How I Went From Normal to Rare
Part 1 of 2 My journey with brain disease begins in 2017. I began having daily migraines that were so painful I couldn’t manage life anymore. I would still push myself and go to work every single day, even though I was in excruciating pain. When I was having migraines, they were always in the back of my head on my left side. I have been very lucky to have a doctor who always believed me when I told her that something was not right. When I went to see her about the headaches, she sent me to have an MRI of my head. I was honestly convinced that I had fibromyalgia, or some other debilitating chronic pain disorder. Imagine my shock when I received a voicemail from the doctors office, telling me they found an unknown abnormality in my brain. That is never easy news to hear, but getting it on a voicemail made it even worse.
I found a neurologist who was able to see me fairly quickly. He did an assessment on me, and we reviewed my MRI results together. The abnormality on my brain was actually in my cerebellum, adjacent to my brain stem. The abnormality was a #CavernousAngioma . My neurologist referred me to a NeuroSurgeon at Barrow Brain and Spine. I met with the neurosurgeon about a month later, where we decided that the best course of action was to watch and wait. The lesion on my cerebellum had previously bled, but I did not have any symptoms outside of migraines. I would have a follow up MRI in six months, then eventually it moved out to annually.
In August 2020, I had an MRI that showed my angioma was plumping up. My neurosurgeon was concerned that it was preparing to bleed again. Because the angioma was so close to my spinal cord, my neurosurgeon felt that it was time to start talking about surgery to resect the angioma before it bled. Because of the Covid pandemic, I was not able to have surgery until February 2021. The surgery was a success! The entire angioma was resected. However, it was very friable and ended up bleeding during surgery.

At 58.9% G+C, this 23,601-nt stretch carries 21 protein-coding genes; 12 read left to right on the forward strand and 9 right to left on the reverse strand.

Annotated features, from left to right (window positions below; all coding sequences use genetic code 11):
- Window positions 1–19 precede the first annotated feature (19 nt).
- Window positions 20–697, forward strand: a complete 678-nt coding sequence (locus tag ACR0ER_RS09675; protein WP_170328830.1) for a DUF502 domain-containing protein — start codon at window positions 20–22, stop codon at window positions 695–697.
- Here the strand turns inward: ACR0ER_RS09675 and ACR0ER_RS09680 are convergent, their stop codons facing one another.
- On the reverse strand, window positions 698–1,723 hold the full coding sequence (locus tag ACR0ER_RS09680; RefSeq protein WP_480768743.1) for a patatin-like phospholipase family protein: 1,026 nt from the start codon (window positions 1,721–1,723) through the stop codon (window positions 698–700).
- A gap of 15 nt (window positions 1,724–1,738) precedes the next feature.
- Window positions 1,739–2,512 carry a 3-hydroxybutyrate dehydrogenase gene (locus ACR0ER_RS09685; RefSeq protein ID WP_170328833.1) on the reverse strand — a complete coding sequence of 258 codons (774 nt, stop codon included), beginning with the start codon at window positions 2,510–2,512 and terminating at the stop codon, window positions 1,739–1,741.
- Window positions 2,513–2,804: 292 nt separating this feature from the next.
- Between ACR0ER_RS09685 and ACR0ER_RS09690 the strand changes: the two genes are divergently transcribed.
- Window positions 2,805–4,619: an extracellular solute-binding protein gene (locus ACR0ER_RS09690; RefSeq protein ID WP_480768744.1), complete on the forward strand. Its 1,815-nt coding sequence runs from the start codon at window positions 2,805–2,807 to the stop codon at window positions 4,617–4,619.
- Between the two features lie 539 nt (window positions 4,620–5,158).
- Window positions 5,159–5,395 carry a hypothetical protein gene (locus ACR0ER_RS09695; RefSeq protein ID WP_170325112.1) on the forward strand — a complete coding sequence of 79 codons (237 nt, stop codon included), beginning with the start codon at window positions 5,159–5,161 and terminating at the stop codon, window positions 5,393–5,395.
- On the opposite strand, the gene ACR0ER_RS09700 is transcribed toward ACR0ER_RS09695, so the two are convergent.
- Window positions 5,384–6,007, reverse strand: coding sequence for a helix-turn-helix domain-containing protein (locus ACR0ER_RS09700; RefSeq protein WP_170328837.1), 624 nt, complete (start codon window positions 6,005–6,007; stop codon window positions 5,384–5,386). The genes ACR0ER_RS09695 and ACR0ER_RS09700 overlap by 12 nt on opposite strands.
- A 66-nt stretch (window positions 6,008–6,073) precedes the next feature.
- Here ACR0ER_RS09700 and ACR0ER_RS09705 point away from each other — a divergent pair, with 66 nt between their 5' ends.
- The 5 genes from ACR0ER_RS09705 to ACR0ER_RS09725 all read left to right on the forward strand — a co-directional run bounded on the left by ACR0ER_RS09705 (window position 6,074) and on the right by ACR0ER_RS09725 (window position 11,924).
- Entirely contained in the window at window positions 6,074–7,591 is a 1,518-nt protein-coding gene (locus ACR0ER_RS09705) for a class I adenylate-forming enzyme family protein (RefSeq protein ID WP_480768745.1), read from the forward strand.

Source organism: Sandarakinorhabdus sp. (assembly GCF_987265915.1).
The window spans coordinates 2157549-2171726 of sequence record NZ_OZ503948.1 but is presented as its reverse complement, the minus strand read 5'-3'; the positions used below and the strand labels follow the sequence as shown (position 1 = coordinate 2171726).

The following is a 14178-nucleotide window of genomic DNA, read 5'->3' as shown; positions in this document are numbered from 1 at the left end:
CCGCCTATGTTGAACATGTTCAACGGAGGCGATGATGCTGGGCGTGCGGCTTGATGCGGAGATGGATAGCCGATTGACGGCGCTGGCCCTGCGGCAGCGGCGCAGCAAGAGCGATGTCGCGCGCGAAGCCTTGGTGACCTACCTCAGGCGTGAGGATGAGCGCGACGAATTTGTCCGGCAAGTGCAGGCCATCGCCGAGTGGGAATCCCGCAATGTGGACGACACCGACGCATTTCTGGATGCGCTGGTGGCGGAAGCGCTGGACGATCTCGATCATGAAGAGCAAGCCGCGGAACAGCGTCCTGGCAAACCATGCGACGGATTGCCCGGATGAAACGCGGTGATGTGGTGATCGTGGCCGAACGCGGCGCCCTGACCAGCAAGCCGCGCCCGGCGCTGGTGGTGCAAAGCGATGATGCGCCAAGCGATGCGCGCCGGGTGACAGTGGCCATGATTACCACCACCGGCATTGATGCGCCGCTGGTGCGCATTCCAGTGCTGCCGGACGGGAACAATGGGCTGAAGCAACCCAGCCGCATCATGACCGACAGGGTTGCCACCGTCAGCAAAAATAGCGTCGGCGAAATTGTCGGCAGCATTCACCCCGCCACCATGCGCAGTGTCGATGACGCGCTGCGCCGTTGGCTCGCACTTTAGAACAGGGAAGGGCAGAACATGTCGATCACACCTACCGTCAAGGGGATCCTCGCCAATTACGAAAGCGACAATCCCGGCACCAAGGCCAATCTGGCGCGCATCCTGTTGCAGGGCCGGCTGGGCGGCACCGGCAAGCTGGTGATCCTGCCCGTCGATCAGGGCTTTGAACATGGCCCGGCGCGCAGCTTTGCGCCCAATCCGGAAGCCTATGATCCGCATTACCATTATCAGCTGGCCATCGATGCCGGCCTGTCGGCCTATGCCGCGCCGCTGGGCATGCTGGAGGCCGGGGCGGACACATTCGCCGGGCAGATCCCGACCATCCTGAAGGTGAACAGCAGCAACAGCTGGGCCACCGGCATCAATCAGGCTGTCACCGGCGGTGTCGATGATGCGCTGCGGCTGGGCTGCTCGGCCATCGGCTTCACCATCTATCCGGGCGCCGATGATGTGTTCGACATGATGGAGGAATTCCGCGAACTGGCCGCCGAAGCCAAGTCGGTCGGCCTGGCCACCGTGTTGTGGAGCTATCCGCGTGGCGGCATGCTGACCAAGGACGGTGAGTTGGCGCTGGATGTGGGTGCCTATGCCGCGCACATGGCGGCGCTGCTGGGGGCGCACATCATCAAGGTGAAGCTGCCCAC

Recovery consisted of vestibular physical therapy and lots of rest. I was most scared that somehow my personality would be removed during the surgery. I was not aware that HOD was a possibility for me. Two months after surgery,I was finishing up physical therapy but I wasn’t getting any better. In fact, I seem to be getting worse. When you have surgery in the back of your brain or on your brain stem, it severely affects your balance. I was dizzy all the time ( like I had just gotten off of a merry-go-round) and I started to have a lot of eye pain in my right eye only. I called my neurosurgeon and he asked me to see my ophthalmologist to look at my eyes. When I went to the ophthalmologist, I told her that it felt like my eyes were swimming through gel and I couldn’t see what I wanted to see. The images were coming in very slowly, and it looked like everything was jumping up and down. The eye doctor found that my eyes were very healthy, my optic nerve was perfect, but that my eyes were off vertically by 3°, and that I had developed radial nystagmus in my left eye. I had some pretty severe double vision, but my brain was working very hard to meld the image together, so I didn’t notice the double vision too much.
Once the ophthalmologist determined that this was not an eye issue, my neurosurgeon sent me for a new MRI. And this MRI, they found a new lesion that look like a demyelinating lesion, and it was thought that I might have multiple sclerosis. I sent all of my records up to the Mayo Clinic in Scottsdale, and asked them to review my case. They accepted me, and I was assigned to a neurologist who specializes in multiple sclerosis. He ran several tests including a test that checked for auto immune diseases in my blood. I was also sent for a spinal tap. All the test came back clear, there was no MS. It was then that Mayo’s radiologist reviewed all of my prior MRI’s and determined that the lesion was actually Hypertrophic Olivary Degeneration. Both mayo clinic and Barrow Brain And Spine told me that very little is known about HOD, and that the lesion would likely resolve on its own.
I immediately found the Hypertrophic Olivary Degeneration support group on Facebook, and asked them what I should expect. To my surprise, the lesions do not resolve on their own. In fact, this is a forever diagnosis. The only information we have as patients comes from each other. One of the leading symptoms of HOD is fatigue, so it’s very difficult for us as patients to fight for our health and answers. The Hypertrophic Olivary Degeneration Association gives me hope that the newly diagnosed won’t have the same struggle in the future that we have now.
I have since been able to return to my career and accounting/finance. I was concerned at the onset of HOD that I would not be ab